Monday, 7 March 2011

The Observer

The Observer is a British newspaper, published on Sundays. In the same place on the political spectrum as its daily sister paper The Guardian, which acquired it in 1993, it takes a liberal or social democratic line on most issues. It is the world's oldest Sunday newspaper.

The first issue, published on 4 December 1791 by W.S. Bourne, was the world's first Sunday newspaper.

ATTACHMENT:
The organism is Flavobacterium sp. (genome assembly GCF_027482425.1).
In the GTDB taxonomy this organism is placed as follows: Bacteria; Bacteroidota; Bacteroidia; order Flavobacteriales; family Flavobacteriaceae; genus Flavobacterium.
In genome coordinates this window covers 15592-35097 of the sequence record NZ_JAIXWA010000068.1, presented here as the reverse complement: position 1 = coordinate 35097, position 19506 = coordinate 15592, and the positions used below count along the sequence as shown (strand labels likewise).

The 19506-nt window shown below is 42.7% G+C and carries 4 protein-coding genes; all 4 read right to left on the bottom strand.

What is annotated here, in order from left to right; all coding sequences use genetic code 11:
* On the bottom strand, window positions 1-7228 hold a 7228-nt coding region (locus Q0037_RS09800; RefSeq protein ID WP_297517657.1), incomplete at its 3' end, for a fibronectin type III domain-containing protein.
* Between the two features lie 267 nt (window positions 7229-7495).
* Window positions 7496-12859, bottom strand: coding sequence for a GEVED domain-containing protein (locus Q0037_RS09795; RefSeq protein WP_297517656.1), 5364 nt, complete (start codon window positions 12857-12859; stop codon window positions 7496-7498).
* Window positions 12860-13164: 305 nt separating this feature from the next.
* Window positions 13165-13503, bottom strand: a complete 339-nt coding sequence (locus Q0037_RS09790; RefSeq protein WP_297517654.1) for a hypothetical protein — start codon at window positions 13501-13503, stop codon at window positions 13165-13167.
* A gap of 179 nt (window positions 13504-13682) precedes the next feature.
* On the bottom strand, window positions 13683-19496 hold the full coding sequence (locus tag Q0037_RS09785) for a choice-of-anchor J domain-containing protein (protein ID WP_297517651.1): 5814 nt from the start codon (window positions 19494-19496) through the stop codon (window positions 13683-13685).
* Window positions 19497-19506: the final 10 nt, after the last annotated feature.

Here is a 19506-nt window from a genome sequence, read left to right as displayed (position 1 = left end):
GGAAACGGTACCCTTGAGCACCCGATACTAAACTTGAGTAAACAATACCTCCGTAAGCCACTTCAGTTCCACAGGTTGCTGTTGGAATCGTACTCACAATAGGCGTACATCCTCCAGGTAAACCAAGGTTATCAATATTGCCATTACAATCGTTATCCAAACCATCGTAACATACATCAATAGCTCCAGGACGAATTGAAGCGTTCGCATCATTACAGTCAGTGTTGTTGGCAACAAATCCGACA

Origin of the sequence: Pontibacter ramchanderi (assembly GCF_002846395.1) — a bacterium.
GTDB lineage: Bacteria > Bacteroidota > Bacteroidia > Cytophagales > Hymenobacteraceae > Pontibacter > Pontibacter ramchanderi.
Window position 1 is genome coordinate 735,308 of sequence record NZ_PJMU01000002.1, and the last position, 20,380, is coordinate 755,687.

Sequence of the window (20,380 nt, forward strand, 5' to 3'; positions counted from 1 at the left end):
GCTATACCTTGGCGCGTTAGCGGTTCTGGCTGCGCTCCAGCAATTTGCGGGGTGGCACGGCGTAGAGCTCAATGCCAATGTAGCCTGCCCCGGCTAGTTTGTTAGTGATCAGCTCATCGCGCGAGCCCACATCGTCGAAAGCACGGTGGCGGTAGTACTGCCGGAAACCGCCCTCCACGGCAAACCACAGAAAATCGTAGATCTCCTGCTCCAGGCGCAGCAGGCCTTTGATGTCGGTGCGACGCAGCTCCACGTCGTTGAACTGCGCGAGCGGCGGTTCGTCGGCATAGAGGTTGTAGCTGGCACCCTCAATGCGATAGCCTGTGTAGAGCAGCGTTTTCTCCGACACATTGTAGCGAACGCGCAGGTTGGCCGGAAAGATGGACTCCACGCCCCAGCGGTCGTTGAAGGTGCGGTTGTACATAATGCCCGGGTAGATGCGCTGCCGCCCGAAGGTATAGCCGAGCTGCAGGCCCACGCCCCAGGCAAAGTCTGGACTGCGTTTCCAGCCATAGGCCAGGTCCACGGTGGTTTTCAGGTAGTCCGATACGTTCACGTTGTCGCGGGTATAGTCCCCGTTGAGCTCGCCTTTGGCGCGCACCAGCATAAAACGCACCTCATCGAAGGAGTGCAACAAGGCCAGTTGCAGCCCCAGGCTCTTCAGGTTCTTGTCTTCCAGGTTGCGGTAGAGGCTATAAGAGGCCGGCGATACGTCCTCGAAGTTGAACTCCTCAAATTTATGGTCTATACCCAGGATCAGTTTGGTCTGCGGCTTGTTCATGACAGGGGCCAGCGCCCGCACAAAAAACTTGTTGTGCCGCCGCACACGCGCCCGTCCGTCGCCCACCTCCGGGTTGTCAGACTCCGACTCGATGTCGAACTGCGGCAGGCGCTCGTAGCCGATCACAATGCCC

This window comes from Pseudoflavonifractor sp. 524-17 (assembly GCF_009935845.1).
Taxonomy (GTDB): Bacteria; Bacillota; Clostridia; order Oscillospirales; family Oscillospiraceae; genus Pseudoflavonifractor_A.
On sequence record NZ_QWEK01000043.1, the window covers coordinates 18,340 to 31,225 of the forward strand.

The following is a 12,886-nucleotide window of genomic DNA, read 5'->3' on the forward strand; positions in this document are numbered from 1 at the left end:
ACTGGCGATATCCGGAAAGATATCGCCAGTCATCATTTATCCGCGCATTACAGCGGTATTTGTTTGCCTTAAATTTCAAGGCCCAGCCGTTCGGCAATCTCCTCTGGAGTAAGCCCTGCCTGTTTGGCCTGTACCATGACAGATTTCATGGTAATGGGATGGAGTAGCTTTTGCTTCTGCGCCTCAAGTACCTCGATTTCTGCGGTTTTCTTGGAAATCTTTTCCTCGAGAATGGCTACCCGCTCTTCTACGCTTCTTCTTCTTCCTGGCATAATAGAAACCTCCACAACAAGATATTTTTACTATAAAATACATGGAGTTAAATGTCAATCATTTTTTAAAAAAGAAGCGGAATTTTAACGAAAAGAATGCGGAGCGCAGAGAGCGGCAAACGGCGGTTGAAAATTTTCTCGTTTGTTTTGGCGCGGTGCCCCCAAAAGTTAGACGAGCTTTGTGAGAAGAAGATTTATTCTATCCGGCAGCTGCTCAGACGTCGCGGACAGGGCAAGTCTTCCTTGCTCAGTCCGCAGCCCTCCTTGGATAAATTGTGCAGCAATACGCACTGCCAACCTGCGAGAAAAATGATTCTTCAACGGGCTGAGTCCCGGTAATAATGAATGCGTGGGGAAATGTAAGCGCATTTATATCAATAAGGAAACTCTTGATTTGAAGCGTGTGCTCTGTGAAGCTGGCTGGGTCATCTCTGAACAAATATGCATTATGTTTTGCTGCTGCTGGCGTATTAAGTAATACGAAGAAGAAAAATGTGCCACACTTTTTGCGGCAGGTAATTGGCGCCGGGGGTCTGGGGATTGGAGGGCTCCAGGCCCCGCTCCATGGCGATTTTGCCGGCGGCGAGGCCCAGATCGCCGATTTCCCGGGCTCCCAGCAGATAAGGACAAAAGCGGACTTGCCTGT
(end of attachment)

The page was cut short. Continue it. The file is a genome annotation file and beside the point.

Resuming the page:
Believing that the paper would be a means of wealth, Bourne instead soon found himself facing debts of nearly £1,600. In 1794, Bourne attempted to sell The Observer to anti-government based groups in London. When this failed Bourne's brother (a wealthy businessman) made an offer to the government, which also refused to buy the paper but agreed to subsidise it in return for influence over its editorial content. As a result, the paper soon took a strong line against radicals such as Thomas Paine, Francis Burdett and Joseph Priestley.

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